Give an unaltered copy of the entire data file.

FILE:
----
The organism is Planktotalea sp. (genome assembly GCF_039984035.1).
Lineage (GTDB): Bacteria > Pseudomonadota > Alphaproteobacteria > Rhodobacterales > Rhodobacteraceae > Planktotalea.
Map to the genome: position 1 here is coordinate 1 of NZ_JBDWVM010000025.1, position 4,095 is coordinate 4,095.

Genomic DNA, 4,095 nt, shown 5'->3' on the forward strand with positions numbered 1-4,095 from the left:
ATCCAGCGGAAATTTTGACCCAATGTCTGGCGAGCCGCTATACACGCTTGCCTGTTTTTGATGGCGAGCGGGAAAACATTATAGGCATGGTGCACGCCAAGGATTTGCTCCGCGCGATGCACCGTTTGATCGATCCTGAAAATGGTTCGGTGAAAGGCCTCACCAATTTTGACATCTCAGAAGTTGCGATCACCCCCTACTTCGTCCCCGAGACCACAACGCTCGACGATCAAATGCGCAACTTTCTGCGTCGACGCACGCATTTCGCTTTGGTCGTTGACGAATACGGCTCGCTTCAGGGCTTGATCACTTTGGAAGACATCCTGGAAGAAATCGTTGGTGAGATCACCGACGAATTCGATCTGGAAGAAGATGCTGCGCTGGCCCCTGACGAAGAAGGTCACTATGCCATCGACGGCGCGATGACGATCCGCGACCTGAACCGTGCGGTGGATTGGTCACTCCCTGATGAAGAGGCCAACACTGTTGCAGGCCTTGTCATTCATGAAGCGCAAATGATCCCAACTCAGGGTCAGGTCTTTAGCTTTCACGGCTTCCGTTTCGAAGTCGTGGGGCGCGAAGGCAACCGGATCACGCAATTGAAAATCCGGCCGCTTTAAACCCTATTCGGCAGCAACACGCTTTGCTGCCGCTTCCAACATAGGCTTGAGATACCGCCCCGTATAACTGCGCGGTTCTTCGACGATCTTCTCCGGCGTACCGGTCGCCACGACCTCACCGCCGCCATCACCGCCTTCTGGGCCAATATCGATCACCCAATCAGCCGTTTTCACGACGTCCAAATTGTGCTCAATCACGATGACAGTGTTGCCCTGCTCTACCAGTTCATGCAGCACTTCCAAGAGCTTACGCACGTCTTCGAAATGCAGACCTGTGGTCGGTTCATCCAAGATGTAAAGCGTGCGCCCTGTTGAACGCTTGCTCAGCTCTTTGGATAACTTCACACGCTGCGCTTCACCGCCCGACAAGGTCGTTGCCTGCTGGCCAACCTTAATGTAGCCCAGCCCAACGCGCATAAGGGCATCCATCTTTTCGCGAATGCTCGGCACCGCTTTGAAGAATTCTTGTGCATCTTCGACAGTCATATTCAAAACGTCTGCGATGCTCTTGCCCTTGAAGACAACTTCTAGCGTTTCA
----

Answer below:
The organism is Planktotalea sp. (genome assembly GCF_039984035.1).
Lineage (GTDB): Bacteria > Pseudomonadota > Alphaproteobacteria > Rhodobacterales > Rhodobacteraceae > Planktotalea.
Map to the genome: position 1 here is coordinate 1 of NZ_JBDWVM010000025.1, position 4,095 is coordinate 4,095.

Genomic DNA, 4,095 nt, shown 5'->3' on the forward strand with positions numbered 1-4,095 from the left:
ATCCAGCGGAAATTTTGACCCAATGTCTGGCGAGCCGCTATACACGCTTGCCTGTTTTTGATGGCGAGCGGGAAAACATTATAGGCATGGTGCACGCCAAGGATTTGCTCCGCGCGATGCACCGTTTGATCGATCCTGAAAATGGTTCGGTGAAAGGCCTCACCAATTTTGACATCTCAGAAGTTGCGATCACCCCCTACTTCGTCCCCGAGACCACAACGCTCGACGATCAAATGCGCAACTTTCTGCGTCGACGCACGCATTTCGCTTTGGTCGTTGACGAATACGGCTCGCTTCAGGGCTTGATCACTTTGGAAGACATCCTGGAAGAAATCGTTGGTGAGATCACCGACGAATTCGATCTGGAAGAAGATGCTGCGCTGGCCCCTGACGAAGAAGGTCACTATGCCATCGACGGCGCGATGACGATCCGCGACCTGAACCGTGCGGTGGATTGGTCACTCCCTGATGAAGAGGCCAACACTGTTGCAGGCCTTGTCATTCATGAAGCGCAAATGATCCCAACTCAGGGTCAGGTCTTTAGCTTTCACGGCTTCCGTTTCGAAGTCGTGGGGCGCGAAGGCAACCGGATCACGCAATTGAAAATCCGGCCGCTTTAAACCCTATTCGGCAGCAACACGCTTTGCTGCCGCTTCCAACATAGGCTTGAGATACCGCCCCGTATAACTGCGCGGTTCTTCGACGATCTTCTCCGGCGTACCGGTCGCCACGACCTCACCGCCGCCATCACCGCCTTCTGGGCCAATATCGATCACCCAATCAGCCGTTTTCACGACGTCCAAATTGTGCTCAATCACGATGACAGTGTTGCCCTGCTCTACCAGTTCATGCAGCACTTCCAAGAGCTTACGCACGTCTTCGAAATGCAGACCTGTGGTCGGTTCATCCAAGATGTAAAGCGTGCGCCCTGTTGAACGCTTGCTCAGCTCTTTGGATAACTTCACACGCTGCGCTTCACCGCCCGACAAGGTCGTTGCCTGCTGGCCAACCTTAATGTAGCCCAGCCCAACGCGCATAAGGGCATCCATCTTTTCGCGAATGCTCGGCACCGCTTTGAAGAATTCTTGTGCATCTTCGACAGTCATATTCAAAACGTCTGCGATGCTCTTGCCCTTGAAGACAACTTCTAGCGTTTCA